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dc.creatorMelnyk, Melindaen_US
dc.date.accessioned2005-12-11T19:20:22Zen_US
dc.date.accessioned2013-01-04T05:10:15Z
dc.date.available2005-12-12T08:00:00Zen_US
dc.date.available2013-01-04T05:10:15Z
dc.date.created2005-11en_US
dc.date.issued2005-11-16en_US
dc.date.submittedNovember 2005en_US
dc.identifier.urihttp://hdl.handle.net/10388/etd-12112005-192022en_US
dc.description.abstractRecombinant Bovine Somatotropin (rBST) is a biotechnology for increasing milk production in dairy cattle. The purpose of this research was to investigate and to build a better understanding of the complexities and controversies around this product in Canada. To accomplish this, I examined the Standing Senate Committee on Agriculture and Forestry’s inquiry into rBST and the drug approval process. I compared and contrasted the testimony of witnesses and Senators and I uncovered emerging issues, patterns, and themes. This research was an exploratory and qualitative exercise that analyzed how the participants of this Senate inquiry conceptualized and contested the meaning of science, safety, and the state’s regulatory functions. This research revealed several commonalities between Health Canada management, the human safety panel, and industry representatives. These witnesses argued that the drug approval process must be efficient, standard-driven, and based upon available scientific studies. These witnesses stated that they had confidence in the neutrality and competency of internal standard setting-agencies. They emphasized transparency rather than public participation in the drug approval process. Health and safety were conceptualized as static phenomena to be measured and evaluated by experts. In contrast, Health Canada employees had several commonalities with the Senators, dairy representatives, and witnesses from citizen interest groups. Their testimony supports the argument that health and safety are dynamic social constructs. These actors transformed the boundaries of science to accommodate their precautionary framing of safety. They highlighted several problems with Canada’s science-based regulatory framework and demanded that they have a decisive voice in the rBST decision. They challenged the hegemony of industrial capitalism by combining both scientific and lay knowledge to expose the limits and contradictions of industrialized agriculture.en_US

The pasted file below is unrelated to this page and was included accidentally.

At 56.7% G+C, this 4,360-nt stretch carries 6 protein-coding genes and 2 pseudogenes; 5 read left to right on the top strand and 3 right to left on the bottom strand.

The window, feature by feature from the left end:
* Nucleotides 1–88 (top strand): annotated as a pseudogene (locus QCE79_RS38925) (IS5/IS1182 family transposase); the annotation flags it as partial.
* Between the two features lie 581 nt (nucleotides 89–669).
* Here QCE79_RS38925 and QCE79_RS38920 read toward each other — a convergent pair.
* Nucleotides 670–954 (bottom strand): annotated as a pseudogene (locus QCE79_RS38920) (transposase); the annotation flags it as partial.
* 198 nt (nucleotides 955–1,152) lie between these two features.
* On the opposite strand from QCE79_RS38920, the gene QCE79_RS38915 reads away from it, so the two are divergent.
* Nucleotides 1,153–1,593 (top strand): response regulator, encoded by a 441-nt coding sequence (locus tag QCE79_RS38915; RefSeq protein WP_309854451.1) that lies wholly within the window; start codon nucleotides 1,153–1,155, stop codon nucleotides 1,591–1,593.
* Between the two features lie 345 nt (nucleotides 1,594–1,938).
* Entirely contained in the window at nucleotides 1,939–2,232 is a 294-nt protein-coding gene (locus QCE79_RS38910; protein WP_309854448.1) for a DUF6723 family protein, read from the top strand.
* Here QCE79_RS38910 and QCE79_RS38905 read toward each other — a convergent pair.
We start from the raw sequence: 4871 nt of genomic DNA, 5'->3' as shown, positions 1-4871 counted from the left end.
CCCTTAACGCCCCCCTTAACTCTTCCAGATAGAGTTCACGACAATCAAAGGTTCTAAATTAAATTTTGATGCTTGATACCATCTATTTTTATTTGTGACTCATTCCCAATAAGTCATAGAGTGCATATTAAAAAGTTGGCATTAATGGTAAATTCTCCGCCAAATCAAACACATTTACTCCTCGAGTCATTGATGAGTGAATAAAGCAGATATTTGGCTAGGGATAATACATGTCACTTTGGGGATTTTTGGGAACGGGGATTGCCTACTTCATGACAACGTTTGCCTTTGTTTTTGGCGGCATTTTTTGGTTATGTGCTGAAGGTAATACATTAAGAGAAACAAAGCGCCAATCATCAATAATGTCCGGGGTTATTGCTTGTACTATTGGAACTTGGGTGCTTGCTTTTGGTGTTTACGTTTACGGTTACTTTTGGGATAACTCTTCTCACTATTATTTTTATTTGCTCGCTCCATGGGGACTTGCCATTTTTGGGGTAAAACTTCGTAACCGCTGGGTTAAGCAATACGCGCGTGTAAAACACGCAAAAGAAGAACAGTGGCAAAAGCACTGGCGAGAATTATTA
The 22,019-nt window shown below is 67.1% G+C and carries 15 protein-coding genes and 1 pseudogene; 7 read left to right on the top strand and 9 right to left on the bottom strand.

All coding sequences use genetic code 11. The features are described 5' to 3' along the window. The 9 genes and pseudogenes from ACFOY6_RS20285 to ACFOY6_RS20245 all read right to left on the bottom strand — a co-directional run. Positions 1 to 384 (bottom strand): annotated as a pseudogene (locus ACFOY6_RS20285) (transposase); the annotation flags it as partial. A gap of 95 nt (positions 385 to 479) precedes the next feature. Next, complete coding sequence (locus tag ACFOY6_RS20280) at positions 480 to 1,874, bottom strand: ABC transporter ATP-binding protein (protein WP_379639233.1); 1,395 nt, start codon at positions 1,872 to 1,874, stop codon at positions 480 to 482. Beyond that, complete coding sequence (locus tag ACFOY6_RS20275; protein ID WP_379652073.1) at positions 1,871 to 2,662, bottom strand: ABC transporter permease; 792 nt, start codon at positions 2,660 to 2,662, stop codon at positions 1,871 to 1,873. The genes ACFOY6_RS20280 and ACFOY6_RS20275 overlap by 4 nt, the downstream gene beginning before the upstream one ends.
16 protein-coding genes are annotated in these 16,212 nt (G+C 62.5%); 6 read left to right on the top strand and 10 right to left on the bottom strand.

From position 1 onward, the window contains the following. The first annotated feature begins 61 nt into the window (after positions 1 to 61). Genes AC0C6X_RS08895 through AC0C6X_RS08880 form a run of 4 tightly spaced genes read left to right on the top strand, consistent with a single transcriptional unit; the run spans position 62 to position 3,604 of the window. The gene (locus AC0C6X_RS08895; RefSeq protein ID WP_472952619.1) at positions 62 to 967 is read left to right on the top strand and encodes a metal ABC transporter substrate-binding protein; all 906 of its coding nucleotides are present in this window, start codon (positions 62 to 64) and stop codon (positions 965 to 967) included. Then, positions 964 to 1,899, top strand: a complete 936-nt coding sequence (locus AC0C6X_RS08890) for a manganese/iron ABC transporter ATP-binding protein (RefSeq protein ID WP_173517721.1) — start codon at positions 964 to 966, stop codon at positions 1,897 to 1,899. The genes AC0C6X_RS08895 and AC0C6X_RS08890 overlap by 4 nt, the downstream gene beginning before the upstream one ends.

dc.language.isoen_USen_US
dc.subjectpost-normal scienceen_US
dc.subjectregulationen_US
dc.subjecthealthen_US
dc.subjectCanadaen_US
dc.subjectdiscourse analysisen_US
dc.subjectdairyen_US
dc.subjectHealth Canadaen_US
dc.subjectrecombinant bovine somatotropinen_US
dc.titleRecombinant bovine somatotropin : challenging Canada's science-based regulatory system and the emergence of post-normal scienceen_US
thesis.degree.departmentSociologyen_US
thesis.degree.disciplineSociologyen_US
thesis.degree.grantorUniversity of Saskatchewanen_US
thesis.degree.levelMastersen_US
thesis.degree.nameMaster of Arts (M.A.)en_US
dc.type.materialtexten_US
dc.type.genreThesisen_US
dc.contributor.committeeMemberMehta, Michael D.en_US
dc.contributor.committeeMemberBaber, Zaheeren_US


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